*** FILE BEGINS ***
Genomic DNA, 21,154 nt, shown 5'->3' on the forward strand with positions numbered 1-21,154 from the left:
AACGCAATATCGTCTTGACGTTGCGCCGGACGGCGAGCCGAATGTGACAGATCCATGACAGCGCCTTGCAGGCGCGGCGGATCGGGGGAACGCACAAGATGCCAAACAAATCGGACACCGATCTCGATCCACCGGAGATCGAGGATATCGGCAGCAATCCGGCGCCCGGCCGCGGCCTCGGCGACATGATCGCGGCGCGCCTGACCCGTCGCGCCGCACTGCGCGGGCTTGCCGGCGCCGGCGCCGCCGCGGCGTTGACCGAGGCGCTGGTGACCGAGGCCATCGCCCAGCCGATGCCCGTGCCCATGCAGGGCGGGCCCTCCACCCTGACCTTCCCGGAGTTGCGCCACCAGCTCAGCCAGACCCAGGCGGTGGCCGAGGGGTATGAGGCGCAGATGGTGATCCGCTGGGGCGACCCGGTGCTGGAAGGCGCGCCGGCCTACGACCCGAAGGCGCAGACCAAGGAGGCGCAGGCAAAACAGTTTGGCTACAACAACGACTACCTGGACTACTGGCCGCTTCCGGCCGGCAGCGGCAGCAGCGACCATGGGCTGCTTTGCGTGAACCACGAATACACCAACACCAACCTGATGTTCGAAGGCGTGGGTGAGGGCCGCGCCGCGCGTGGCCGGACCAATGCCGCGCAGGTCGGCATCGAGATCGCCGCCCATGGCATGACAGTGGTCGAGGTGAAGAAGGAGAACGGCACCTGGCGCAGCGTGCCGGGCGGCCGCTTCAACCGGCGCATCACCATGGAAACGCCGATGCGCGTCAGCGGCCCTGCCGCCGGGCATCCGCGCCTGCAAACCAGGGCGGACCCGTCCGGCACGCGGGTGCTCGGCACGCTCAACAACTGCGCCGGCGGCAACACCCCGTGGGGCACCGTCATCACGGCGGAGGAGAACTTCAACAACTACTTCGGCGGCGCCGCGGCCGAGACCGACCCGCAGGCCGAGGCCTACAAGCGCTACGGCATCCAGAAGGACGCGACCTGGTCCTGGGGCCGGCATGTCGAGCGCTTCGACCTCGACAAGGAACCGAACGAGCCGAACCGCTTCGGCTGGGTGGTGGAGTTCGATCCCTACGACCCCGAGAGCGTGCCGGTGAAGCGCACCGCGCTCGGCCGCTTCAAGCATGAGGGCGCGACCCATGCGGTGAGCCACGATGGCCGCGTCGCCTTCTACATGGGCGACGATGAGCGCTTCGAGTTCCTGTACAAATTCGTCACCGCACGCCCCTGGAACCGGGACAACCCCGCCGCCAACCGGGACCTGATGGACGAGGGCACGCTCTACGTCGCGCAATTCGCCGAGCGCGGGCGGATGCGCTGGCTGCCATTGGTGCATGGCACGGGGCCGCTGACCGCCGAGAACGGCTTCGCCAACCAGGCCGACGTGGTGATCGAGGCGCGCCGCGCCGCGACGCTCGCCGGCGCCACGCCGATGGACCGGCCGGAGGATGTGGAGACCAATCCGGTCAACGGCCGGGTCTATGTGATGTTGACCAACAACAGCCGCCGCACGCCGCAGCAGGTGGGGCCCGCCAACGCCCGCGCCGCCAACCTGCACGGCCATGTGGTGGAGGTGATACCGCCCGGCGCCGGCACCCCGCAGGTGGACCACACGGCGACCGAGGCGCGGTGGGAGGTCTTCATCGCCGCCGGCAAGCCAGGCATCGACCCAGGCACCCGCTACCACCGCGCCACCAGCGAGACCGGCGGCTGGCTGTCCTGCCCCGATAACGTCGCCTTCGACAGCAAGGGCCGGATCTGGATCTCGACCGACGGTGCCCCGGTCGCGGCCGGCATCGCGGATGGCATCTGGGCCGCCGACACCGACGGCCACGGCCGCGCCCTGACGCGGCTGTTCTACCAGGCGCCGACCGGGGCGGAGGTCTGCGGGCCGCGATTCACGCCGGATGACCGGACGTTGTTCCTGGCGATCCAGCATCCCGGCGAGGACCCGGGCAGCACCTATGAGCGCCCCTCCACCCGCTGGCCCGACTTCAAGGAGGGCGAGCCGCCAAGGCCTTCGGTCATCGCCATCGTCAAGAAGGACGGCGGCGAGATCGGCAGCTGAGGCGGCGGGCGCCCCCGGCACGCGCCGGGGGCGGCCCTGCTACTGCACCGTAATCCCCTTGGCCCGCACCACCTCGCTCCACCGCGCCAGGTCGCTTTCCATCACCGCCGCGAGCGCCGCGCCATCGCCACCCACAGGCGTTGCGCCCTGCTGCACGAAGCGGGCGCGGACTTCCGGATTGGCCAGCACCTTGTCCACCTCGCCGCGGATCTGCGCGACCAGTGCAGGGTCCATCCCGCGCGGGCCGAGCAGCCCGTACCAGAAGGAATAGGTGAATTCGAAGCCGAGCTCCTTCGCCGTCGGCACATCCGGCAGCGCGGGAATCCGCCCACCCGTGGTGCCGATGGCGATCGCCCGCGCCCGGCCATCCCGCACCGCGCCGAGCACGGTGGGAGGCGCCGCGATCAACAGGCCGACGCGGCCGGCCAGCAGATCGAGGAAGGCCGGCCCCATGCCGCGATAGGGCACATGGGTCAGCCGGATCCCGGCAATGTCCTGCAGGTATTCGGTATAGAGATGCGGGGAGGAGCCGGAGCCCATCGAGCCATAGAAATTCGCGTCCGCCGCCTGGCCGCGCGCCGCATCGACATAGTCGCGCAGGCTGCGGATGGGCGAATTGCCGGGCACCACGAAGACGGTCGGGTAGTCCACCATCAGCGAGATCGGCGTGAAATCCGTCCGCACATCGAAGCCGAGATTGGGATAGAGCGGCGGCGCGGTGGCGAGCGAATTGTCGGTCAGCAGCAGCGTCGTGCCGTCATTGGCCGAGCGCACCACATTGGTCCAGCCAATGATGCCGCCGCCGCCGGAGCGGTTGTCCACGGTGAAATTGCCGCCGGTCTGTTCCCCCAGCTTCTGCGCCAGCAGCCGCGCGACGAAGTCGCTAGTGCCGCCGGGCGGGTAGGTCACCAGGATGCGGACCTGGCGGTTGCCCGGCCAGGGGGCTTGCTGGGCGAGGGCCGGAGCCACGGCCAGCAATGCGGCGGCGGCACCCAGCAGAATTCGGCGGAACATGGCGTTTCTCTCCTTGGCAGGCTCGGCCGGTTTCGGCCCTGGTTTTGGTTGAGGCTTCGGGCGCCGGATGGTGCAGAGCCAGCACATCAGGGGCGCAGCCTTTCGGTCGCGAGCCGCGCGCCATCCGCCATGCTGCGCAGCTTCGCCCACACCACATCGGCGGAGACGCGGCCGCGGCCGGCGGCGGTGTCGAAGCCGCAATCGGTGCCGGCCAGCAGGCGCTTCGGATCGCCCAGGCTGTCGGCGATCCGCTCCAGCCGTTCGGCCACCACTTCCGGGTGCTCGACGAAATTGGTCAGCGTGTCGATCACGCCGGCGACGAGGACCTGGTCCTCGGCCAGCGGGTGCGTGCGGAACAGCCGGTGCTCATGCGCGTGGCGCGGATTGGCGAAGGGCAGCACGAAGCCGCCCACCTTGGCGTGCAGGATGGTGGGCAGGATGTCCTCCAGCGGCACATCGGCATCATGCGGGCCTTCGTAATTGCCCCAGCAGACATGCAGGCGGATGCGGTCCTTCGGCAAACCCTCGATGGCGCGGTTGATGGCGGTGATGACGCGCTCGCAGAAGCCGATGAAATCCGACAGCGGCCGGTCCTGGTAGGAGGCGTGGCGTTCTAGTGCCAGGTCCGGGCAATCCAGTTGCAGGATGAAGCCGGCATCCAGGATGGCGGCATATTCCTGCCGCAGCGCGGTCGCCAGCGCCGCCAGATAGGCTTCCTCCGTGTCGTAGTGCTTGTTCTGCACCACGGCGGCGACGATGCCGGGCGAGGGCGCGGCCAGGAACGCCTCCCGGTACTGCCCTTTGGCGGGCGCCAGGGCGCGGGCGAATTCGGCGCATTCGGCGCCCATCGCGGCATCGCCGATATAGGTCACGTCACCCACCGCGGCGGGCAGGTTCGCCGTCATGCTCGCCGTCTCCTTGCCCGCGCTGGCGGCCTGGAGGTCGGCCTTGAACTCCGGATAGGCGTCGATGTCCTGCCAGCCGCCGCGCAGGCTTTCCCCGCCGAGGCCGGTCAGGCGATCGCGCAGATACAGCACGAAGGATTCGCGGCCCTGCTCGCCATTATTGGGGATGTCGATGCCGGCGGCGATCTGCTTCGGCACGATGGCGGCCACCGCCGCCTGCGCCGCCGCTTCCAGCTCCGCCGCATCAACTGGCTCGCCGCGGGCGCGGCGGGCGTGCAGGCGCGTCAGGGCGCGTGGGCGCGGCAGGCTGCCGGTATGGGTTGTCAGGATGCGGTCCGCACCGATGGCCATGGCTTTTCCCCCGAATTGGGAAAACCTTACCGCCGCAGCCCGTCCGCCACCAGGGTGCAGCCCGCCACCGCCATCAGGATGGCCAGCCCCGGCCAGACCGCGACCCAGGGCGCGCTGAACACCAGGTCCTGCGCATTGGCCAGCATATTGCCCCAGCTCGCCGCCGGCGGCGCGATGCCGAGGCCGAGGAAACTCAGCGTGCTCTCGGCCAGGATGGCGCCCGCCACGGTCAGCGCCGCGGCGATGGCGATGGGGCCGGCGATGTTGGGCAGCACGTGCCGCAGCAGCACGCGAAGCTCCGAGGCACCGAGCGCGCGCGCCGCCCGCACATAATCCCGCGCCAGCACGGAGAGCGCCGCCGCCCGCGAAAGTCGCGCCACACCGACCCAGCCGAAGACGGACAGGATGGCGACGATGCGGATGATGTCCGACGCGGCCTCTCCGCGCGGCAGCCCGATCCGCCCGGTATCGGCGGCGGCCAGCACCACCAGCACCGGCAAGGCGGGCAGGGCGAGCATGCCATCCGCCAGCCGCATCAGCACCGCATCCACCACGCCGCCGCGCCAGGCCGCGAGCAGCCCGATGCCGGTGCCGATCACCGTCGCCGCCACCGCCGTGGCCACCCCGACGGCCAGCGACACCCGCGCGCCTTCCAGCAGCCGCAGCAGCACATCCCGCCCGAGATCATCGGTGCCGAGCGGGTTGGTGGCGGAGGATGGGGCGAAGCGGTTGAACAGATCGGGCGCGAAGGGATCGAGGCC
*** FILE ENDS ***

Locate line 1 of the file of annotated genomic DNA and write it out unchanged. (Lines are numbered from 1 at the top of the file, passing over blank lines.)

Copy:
Genomic DNA, 21,154 nt, shown 5'->3' on the forward strand with positions numbered 1-21,154 from the left: